I am excited to announce that the Capitol Preservation Project has been awarded The Victorian Society in America's (VSA) Preservation Award for 2009. The VSA's Preservation Awards Program was created to honor projects of outstanding merit in the preservation or restoration of significant artifacts of Victorian material culture. The VSA will publicize its awards through a press release and on its website in the near future. To learn more about the VSA visit their website by clicking here.
The Capitol's rich and important history began just as the twentieth century was just getting underway. Plans for the building of Utah's Capitol began when the Capitol Commission contracted with the Olmsted Brother’s, one of the most famous landscape architectural firms in American history. John C. Olmsted, son of Fredrick Law Olmsted, the renowned designer of Central Park, created the initial plans for Capitol Hill’s landscape. His plans were later modified by the Capitol’s architect Richard K.A. Kletting. Due to a number of challenges, elements of their original plans were not incorporated into the final construction. For example, the beautiful oval pathway that circumscribes the campus was a central part of Olmsted’s plan. Today the path is lined with hundreds of Yoshino cherry trees and connects major monuments around the complex, providing the way for a scenic and informative walk or jog. Furthermore, two office buildings for the State Legislature were built to flank the Capitol and State Office Building. As a result, space was created for an alluring square plaza. These buildings and the classical plaza between them were an important aspect of the plans drawn by Kletting which did not see completion initially.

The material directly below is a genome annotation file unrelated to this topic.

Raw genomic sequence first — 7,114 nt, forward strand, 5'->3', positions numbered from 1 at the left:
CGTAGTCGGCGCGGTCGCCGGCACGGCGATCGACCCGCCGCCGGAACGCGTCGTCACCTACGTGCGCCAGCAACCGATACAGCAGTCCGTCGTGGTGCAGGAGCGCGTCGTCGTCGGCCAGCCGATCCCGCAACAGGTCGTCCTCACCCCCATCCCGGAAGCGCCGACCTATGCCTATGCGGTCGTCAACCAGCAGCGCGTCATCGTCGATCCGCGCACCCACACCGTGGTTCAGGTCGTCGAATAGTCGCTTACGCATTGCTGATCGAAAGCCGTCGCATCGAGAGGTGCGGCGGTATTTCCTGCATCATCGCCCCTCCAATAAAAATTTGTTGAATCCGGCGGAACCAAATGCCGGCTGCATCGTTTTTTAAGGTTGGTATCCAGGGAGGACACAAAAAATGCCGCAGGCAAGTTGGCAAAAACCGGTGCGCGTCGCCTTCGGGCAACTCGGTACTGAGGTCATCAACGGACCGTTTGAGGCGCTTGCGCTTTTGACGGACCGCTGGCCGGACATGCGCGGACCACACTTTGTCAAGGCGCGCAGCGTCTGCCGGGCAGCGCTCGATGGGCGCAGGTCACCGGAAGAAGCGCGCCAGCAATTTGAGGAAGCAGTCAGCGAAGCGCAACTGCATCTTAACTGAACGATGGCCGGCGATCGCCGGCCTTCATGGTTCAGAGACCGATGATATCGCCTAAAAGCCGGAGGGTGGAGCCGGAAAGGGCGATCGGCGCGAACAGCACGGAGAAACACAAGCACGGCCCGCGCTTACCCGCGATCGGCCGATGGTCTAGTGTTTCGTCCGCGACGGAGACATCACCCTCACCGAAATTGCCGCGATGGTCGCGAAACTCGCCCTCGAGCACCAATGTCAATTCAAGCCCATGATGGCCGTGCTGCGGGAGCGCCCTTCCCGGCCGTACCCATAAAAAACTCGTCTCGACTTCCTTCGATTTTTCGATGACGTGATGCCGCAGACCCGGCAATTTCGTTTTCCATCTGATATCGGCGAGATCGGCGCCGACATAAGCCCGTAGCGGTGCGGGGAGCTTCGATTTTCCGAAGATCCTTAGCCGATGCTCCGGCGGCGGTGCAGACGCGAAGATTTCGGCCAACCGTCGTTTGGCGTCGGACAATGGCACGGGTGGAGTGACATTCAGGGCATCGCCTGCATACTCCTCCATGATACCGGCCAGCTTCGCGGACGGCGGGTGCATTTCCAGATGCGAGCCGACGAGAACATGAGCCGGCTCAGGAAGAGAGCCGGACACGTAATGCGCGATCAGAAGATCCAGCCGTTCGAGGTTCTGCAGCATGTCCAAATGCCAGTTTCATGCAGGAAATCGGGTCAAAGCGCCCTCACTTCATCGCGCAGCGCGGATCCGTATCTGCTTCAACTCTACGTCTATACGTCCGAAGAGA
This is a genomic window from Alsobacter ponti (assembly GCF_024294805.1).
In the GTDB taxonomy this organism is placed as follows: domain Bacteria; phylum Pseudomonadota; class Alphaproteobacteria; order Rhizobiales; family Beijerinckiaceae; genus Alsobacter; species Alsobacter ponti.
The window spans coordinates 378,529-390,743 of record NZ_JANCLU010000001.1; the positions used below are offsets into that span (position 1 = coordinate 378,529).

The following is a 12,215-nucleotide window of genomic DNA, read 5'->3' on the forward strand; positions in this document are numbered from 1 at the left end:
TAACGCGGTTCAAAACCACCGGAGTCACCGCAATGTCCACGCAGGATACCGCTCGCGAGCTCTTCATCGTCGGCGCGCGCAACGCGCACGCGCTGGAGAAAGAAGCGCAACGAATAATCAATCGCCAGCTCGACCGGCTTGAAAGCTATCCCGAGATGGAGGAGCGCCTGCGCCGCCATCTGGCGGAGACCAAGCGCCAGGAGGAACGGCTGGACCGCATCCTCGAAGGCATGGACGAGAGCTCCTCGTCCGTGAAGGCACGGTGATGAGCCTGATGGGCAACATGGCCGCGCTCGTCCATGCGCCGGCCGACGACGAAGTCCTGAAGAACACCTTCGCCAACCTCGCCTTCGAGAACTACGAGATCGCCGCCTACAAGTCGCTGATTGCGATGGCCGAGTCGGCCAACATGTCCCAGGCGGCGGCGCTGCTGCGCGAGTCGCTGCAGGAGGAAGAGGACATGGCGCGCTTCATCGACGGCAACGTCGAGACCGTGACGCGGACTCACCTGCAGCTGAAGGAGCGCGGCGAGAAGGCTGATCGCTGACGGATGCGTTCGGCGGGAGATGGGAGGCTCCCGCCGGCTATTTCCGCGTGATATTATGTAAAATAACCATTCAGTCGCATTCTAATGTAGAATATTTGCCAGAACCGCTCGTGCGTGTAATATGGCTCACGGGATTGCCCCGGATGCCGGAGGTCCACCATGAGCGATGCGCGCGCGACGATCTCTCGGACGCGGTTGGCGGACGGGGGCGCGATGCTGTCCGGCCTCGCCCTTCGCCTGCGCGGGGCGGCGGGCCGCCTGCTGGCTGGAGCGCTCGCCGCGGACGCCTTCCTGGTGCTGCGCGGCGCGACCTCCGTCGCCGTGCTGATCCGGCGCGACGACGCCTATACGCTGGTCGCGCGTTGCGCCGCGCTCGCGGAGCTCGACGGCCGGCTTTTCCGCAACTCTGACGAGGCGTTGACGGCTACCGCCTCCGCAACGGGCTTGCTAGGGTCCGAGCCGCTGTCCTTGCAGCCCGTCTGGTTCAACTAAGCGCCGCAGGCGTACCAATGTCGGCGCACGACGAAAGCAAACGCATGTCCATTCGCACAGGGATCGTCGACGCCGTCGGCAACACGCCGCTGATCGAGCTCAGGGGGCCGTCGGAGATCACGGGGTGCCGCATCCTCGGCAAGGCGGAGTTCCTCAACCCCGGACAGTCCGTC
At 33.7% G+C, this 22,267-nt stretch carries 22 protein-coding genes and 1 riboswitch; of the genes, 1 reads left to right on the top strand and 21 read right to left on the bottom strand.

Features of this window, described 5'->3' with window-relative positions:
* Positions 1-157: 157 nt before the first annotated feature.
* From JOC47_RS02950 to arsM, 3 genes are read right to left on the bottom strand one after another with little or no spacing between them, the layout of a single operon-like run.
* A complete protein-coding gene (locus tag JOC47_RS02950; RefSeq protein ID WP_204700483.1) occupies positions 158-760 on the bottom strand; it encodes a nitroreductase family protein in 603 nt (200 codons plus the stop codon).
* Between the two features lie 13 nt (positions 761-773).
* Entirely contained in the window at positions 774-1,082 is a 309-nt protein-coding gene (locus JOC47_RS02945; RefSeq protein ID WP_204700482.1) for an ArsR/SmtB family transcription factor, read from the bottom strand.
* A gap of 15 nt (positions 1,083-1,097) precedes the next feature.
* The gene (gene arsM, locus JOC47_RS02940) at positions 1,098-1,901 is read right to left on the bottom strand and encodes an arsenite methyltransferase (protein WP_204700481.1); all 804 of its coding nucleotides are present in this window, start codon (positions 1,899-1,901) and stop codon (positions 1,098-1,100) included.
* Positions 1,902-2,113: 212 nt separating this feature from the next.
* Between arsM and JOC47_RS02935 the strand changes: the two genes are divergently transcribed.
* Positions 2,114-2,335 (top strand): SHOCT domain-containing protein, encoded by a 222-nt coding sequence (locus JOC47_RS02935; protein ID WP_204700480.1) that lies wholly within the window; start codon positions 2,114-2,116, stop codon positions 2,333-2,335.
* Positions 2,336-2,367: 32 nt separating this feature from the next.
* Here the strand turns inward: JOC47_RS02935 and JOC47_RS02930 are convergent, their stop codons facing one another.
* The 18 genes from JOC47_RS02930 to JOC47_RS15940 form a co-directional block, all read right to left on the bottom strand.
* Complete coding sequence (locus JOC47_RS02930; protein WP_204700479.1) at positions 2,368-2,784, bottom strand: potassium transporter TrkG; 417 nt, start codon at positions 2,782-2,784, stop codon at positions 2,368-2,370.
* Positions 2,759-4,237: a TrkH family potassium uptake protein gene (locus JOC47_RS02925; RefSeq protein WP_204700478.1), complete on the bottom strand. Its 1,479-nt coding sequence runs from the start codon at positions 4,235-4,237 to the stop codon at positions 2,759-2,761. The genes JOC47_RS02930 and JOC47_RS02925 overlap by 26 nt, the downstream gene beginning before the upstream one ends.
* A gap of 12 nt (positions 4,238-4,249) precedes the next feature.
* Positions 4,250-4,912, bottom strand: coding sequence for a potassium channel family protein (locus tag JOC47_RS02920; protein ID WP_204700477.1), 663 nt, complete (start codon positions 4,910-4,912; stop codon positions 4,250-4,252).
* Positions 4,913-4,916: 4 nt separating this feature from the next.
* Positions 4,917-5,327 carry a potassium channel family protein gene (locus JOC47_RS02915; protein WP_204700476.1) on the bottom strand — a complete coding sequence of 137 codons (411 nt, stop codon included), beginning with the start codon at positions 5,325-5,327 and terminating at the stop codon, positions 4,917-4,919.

Olmsted’s and Kletting’s ideas were heavily influenced by the City Beautiful Movement which drew heavily from Frederick Olmsted’s ideas exhibited in the Columbian Exposition of 1890. These elements were reincorporated into the Master Plan for the restoration of the Capitol and its grounds. Utah’s Capitol Hill now appears remarkably close to what its original designers intended. Their ideas, born at the turn of the century, were resurrected by the Capitol’s modern architects and their magnificent reification was made possible by hundreds of skilled craftsman. Moreover, many of their ideas provided solutions to modern problems.
The Capitol Preservation Board is honored to have received this distinguished award. This award, along with many that have preceded it, was made possible by the numberless hours of hardwork, planning, and craftsmanship contributed by everyone involved in the project.